Evolution of the Surface Wind Field in an Intensifying Tropical Cyclone

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  • 1 Department of Atmospheric Science, State University of New York at Albany, Albany, NY 12222
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Abstract

The surface wind field in a developing tropical cyclone (Agnes, 1972) was analyzed over a 1660 km radius for four days using conventional surface data, as the storm evolved from a disorganized depression to a hurricane. The transition to hurricane intensity was characterized by a wavelike disturbance propagating inward at 15 m s−1 from the outermost radii to the storm core over a 36-hour period. This propagating disturbance was clearly visible in the radial and vertical motion fields as a surge of inflow and upward motion. Rapid intensification of the storm began within hours after the leading edge of the surge reached the storm center. The analysis of consecutive 12-hour periods without compositing of data from nonsynoptic times was essential for identification of this feature.

The surge had the same asymmetry as the upper-level outflow channel, indicating the possible involvement of the outflow layer in its initiation. No clear evidence of an external forcing mechanism for the surge, such as the passage of an easterly wave across the circulation, could be found. No instability theory could account for propagation of this feature across regions with such strongly varying dynamical properties. As a result, it remains uncertain whether the inflow surge represented an environmental trigger to hurricane formation or a manifestation of an internal instability.

The boundary layer momentum budget was dominated by Coriolis torque and frictional dissipation. The sum of these two terms acted as a momentum source primarily during the passage of the inflow surge across each radial region. Inward lateral flux of momentum contributed significantly only within 440 km of the center.

A distinct diurnal oscillation in pressure tendency occurred until hurricane strength was reached, with maximum deepening at 1200 local time, and minimum deepening at 0000 local time. Diurnal oscillations in other variables were more subtle and often at variance with those described in other tropical cyclones.

Because the inflow surge developed at outer radii 36 hours prior to rapid deepening and had a clear signature in the time change of radial mass flux, it provides a potential tool for forecasting tropical cyclogenesis 24 hours or more in advance which requires only the use of conventional data. More study is needed to determine whether such an early warning signal frequently occurs in intensifying tropical cyclones.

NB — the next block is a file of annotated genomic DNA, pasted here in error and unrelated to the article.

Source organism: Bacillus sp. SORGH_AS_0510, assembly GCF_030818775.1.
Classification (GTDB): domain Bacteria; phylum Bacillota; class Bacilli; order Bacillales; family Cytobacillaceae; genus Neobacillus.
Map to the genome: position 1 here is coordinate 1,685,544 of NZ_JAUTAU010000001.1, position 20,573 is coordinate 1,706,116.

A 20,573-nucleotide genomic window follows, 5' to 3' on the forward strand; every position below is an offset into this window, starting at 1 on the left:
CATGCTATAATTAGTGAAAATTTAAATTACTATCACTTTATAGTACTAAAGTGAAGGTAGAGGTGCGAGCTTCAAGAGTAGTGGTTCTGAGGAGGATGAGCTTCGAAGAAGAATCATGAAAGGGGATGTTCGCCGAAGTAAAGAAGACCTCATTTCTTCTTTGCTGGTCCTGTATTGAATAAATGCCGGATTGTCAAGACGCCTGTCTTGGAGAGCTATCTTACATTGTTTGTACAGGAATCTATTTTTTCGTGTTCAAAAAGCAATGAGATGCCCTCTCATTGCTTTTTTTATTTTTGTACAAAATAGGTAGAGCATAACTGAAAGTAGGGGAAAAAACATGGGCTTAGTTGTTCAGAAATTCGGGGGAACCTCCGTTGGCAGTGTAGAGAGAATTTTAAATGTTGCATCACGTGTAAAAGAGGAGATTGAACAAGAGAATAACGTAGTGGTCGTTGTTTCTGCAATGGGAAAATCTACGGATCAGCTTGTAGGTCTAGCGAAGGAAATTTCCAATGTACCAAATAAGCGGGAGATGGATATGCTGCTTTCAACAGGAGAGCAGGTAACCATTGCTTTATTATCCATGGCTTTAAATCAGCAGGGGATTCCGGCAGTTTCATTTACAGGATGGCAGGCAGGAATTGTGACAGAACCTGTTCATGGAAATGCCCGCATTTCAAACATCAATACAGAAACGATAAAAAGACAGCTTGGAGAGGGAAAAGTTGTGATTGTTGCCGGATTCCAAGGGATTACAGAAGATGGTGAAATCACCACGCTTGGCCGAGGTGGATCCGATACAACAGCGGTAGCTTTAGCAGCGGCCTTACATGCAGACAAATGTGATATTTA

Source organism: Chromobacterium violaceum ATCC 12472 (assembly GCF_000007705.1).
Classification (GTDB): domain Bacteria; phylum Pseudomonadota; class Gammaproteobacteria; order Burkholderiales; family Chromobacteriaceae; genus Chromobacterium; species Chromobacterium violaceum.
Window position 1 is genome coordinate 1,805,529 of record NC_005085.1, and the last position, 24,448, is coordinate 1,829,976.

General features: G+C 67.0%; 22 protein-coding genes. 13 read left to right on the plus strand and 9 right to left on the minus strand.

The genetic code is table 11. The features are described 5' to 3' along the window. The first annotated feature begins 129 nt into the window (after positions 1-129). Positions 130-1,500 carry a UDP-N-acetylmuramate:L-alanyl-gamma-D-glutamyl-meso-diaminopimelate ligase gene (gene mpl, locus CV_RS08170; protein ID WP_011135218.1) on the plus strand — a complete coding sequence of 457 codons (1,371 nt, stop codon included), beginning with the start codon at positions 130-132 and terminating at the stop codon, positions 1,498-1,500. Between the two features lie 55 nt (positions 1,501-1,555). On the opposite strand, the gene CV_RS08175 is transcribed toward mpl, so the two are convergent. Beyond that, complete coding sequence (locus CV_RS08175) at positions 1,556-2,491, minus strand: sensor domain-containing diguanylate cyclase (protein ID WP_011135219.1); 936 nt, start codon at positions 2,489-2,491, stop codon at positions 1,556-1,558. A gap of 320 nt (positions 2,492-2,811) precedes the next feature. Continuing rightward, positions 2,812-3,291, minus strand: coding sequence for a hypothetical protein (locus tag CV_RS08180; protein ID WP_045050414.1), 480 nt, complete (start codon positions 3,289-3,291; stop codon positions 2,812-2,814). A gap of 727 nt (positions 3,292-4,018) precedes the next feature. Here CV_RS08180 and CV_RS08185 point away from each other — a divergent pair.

Abstract

The surface wind field in a developing tropical cyclone (Agnes, 1972) was analyzed over a 1660 km radius for four days using conventional surface data, as the storm evolved from a disorganized depression to a hurricane. The transition to hurricane intensity was characterized by a wavelike disturbance propagating inward at 15 m s−1 from the outermost radii to the storm core over a 36-hour period. This propagating disturbance was clearly visible in the radial and vertical motion fields as a surge of inflow and upward motion. Rapid intensification of the storm began within hours after the leading edge of the surge reached the storm center. The analysis of consecutive 12-hour periods without compositing of data from nonsynoptic times was essential for identification of this feature.

The surge had the same asymmetry as the upper-level outflow channel, indicating the possible involvement of the outflow layer in its initiation. No clear evidence of an external forcing mechanism for the surge, such as the passage of an easterly wave across the circulation, could be found. No instability theory could account for propagation of this feature across regions with such strongly varying dynamical properties. As a result, it remains uncertain whether the inflow surge represented an environmental trigger to hurricane formation or a manifestation of an internal instability.

The boundary layer momentum budget was dominated by Coriolis torque and frictional dissipation. The sum of these two terms acted as a momentum source primarily during the passage of the inflow surge across each radial region. Inward lateral flux of momentum contributed significantly only within 440 km of the center.

A distinct diurnal oscillation in pressure tendency occurred until hurricane strength was reached, with maximum deepening at 1200 local time, and minimum deepening at 0000 local time. Diurnal oscillations in other variables were more subtle and often at variance with those described in other tropical cyclones.

Because the inflow surge developed at outer radii 36 hours prior to rapid deepening and had a clear signature in the time change of radial mass flux, it provides a potential tool for forecasting tropical cyclogenesis 24 hours or more in advance which requires only the use of conventional data. More study is needed to determine whether such an early warning signal frequently occurs in intensifying tropical cyclones.

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